12. 12. History of Interface Golden Rules – 1990’s Golden Era of PC and Mac Software Design  Designing the User Interface: Strategies for Effective Human-Computer Interaction Ben Shneiderman (1992)  Apple Human Interface Guidelines (Apple, 1992)  Object-Oriented Interface Design: IBM Common User Access Guidelines (IBM, 1992)  OSF/Motif Style Guide (Open Software Foundation, 1992)  Windows Interface Guidelines for Software Design (Microsoft, 1995)Theo Mandel, Ph.D. ©2009
    13. 13. History of Interface Golden Rules – 1990’sTheo Mandel, Ph.D. ©2009
    14. 14. History of Interface Golden Rules – 1990’s  Windows Vs. OS 2: The GUI-OOUI War Mandel (Van Nostrand Reinhold, 1994)  The Elements of User Interface Design Mandel (John Wiley & Sons, 1997)  Chapter on Golden Rules, which is the basis for this presentation  View/download the Golden Rules chapter (English and Russian version) www.theomandel.com/ux-russia-2009Theo Mandel, Ph.D. ©2009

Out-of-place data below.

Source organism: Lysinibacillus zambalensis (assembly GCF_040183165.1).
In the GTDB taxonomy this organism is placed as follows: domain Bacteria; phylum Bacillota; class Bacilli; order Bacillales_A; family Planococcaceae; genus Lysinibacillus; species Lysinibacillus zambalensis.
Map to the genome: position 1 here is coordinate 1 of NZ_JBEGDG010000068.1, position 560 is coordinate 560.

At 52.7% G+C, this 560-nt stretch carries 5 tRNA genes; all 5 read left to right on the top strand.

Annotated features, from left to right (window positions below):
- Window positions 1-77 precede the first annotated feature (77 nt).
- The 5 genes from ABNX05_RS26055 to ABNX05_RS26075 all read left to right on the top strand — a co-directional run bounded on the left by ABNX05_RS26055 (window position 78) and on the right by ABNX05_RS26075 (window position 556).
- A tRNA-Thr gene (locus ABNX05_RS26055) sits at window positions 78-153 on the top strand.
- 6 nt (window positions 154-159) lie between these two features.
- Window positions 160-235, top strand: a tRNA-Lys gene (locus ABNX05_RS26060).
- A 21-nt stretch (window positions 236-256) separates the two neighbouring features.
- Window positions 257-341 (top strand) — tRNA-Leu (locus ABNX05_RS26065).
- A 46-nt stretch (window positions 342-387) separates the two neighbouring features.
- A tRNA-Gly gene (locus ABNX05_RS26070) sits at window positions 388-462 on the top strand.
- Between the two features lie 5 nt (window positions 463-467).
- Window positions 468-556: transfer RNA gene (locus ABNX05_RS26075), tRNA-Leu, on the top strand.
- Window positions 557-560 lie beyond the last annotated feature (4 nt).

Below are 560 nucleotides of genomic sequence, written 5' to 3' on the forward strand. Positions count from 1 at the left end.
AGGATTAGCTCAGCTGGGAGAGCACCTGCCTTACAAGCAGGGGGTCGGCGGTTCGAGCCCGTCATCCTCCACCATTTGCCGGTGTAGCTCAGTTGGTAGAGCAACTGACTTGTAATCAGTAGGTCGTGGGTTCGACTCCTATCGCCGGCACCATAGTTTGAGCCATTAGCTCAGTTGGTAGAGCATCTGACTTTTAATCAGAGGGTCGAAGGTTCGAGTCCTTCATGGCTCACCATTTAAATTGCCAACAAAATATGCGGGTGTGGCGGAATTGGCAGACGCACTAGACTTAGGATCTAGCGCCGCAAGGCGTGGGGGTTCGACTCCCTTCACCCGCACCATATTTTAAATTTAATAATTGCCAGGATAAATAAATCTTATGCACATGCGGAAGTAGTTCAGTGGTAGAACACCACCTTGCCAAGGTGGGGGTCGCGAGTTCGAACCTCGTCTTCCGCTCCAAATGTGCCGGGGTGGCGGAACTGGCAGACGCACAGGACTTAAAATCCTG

15. 15. Software/Web Usability – Ten Years Ago User and Computer  Word processing  Spreadsheets  Focus on programs Websites  eCommerce  Corporate sites: – Amazon.com (1994) – eBay (1995)  Abandoned Shopping CartsTheo Mandel, Ph.D. ©2009
    16. 16. Software/Web Usability – Ten Years AgoTheo Mandel, Ph.D. ©2009
    17. 17. Software/Web Usability – Today User reaching out to Others and Community  Social networking  Community (Blogs, Wikis)  Sharing Content/Media (YouTube)  Immediate Status/Info (IM, Twitter - What are you doing now?)  Environment and Global Issues  Mobile devicesTheo Mandel, Ph.D. ©2009
    18. 18. SW & Web TodayTheo Mandel, Ph.D. ©2009